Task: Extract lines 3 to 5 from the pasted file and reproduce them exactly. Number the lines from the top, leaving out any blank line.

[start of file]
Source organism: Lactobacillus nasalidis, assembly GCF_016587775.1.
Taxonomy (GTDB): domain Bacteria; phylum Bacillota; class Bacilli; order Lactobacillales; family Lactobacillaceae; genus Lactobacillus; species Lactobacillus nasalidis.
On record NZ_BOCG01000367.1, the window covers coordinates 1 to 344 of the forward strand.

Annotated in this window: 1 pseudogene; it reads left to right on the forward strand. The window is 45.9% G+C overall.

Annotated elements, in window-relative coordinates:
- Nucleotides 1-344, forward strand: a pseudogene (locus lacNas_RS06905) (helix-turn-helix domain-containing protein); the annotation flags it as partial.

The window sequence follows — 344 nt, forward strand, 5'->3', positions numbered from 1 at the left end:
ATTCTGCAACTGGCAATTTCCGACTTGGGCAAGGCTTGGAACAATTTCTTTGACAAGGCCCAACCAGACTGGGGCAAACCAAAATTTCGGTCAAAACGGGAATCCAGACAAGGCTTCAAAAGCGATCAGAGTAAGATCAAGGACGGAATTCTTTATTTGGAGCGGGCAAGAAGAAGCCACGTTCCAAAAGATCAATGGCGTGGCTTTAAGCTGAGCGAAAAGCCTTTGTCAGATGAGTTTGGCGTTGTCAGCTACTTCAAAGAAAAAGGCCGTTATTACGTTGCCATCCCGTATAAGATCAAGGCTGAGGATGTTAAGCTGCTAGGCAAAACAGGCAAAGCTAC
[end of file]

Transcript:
On record NZ_BOCG01000367.1, the window covers coordinates 1 to 344 of the forward strand.

Annotated in this window: 1 pseudogene; it reads left to right on the forward strand. The window is 45.9% G+C overall.

Annotated elements, in window-relative coordinates: